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Robson Hall professor awarded grant for research into farm insolvency

April 29, 2016 — 

Robson Hall assistant professor Virginia Torrie is one of the latest recipients of the Theodor Kerzner Q.C. Research Grant given by the Osgoode Society for Canadian Legal History.

The $2,310 grant will allow Prof. Torrie’s research to expand beyond Manitoba’s borders. Read the following interview with Virginia Torrie about her research, its relevance and her plans for the future.

Virginia, congratulations on the grant. How will it help?

Thanks! The grant will support my research on farm insolvency law in Canada. It’ll supplement an earlier UGRP (University Research Grants Program) award I received from the U of M – that award was to study the operation of the Farmers’ Creditors Arrangement Act, 1934 in Brandon and Morden during the Great Depression.

The project is called “Farm Debt Compromises During the Great Depression: Helping Farmers, or Helping Creditors?” The grant will enhance the project by a) allowing me to consult materials at Library and Archives Canada, in Ottawa; and b) allowing me to generate historical county maps showing the extent of land affected by farm debt compromises in the ‘30s and ‘40s for the counties in my study.

Interesting. How does this project fit into your overall research goals?

This historical research on farm insolvency is the first step in a larger project that will ask why Canadian farmers and their creditors continue to have specialized farm insolvency legislation to foster debt compromises.

I’ve co-authored a piece on this already – it’s not open-access, but you can find the publication info on my bio page.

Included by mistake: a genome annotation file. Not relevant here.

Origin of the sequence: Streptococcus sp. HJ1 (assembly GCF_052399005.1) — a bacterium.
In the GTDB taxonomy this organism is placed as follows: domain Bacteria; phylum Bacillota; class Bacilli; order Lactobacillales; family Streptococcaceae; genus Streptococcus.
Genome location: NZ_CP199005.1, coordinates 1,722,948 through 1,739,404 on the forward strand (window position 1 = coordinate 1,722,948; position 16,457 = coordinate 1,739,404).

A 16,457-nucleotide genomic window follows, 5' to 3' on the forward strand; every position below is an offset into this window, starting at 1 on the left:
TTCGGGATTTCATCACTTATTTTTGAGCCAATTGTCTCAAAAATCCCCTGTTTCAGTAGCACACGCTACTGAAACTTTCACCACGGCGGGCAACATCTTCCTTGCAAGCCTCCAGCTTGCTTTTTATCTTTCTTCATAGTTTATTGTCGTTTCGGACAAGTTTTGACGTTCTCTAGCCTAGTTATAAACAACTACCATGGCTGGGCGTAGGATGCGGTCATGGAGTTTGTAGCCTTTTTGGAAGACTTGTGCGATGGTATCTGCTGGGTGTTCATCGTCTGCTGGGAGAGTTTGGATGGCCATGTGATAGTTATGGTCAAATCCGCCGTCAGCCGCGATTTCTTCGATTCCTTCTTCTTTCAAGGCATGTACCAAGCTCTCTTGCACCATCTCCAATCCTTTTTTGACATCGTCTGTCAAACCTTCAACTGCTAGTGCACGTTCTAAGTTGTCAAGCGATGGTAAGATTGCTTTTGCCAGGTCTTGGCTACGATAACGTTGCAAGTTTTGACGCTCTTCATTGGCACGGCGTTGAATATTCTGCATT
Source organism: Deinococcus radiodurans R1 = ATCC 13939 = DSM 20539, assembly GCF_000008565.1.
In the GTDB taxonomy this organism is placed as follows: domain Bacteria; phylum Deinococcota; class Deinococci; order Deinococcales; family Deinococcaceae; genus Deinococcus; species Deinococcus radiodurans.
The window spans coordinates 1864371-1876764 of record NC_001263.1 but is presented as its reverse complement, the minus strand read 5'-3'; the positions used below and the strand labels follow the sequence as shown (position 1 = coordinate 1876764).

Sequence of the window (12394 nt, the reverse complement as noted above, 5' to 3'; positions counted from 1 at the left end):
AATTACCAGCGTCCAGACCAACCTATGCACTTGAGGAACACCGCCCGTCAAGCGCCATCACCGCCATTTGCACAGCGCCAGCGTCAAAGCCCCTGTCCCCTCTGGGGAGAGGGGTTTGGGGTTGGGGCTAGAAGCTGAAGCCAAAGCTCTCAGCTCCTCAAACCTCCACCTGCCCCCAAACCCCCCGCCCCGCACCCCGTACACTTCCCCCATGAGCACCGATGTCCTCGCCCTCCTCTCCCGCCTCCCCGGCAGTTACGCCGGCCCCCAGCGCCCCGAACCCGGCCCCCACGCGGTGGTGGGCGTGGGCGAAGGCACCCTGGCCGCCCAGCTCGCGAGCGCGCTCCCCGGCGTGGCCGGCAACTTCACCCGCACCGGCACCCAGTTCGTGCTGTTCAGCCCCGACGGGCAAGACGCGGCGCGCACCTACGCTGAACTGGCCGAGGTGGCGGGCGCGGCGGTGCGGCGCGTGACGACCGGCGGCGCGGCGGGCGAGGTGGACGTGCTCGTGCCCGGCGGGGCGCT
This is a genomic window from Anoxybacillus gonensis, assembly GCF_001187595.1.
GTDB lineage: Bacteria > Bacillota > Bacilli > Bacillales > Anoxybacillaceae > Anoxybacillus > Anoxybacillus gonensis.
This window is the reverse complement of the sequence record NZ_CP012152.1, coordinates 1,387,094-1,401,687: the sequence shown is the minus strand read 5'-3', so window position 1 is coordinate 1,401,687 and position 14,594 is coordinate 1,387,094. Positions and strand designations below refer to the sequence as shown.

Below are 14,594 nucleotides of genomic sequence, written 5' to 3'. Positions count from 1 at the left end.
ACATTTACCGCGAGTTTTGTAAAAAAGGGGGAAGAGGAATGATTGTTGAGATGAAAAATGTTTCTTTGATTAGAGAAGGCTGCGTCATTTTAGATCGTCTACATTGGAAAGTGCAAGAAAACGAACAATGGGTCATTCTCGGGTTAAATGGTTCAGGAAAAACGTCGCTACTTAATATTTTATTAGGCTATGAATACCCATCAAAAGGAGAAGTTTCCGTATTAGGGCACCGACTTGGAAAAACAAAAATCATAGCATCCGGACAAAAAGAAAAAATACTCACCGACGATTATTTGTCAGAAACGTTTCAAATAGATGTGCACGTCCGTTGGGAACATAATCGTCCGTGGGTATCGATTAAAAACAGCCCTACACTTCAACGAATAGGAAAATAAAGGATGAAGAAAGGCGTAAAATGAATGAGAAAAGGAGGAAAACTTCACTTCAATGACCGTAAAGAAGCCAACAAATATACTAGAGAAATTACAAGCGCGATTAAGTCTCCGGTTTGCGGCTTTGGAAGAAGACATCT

Why did you choose this subject of research?

Research on farm debt compromises in the Great Depression will serve as an historical point of reference for analyzing later developments. This historical snapshot will provide a way to evaluate what’s changed and what’s stayed more-or-less the same in this area of law.

I anticipate research on farm debt compromises in the ‘30s and ‘40s will offer insight into existing economic and political rationales for debt reorganization in other contexts.

For example, treating this case study as an historical “litmus test” will help shed light on the contours of ideas and policies that encourage debt compromises under other bankruptcy and insolvency laws. This may offer additional insight into the law and policy of contemporary debt compromise regimes for farmers as well as for other individuals and/or companies.

Sounds helpful. Anything else you’d like people to know about your research and/or its implications?

The Great Depression and the measures taken to respond to it have had far-reaching implications for the substance and form of many social and public policies in Canada.

Debt compromise legislation was one aspect of a multi-faceted response to depression conditions. The scale of that economic crisis highlighted the public dimensions of insolvency through mass farm insolvencies in prairie communities. As costs trickled upward, many municipalities and all of the Western provinces faced the prospect of insolvency.

Addressing these issues prompted significant changes to prevailing views of federal and provincial lawmaking power – one result was the significant expansion of Parliament’s authority to legislate on matters concerning insolvency.

Although such severe economic recessions – and depressions – are relatively rare, we are now seeing very challenging economic conditions in Alberta and in Newfoundland. It’s timely to consider how such crises were addressed in the past, and the role of insolvency legislation in particular.

As the Great Depression example shows, approaches taken to resolving crises like these can have enduring effects over time.

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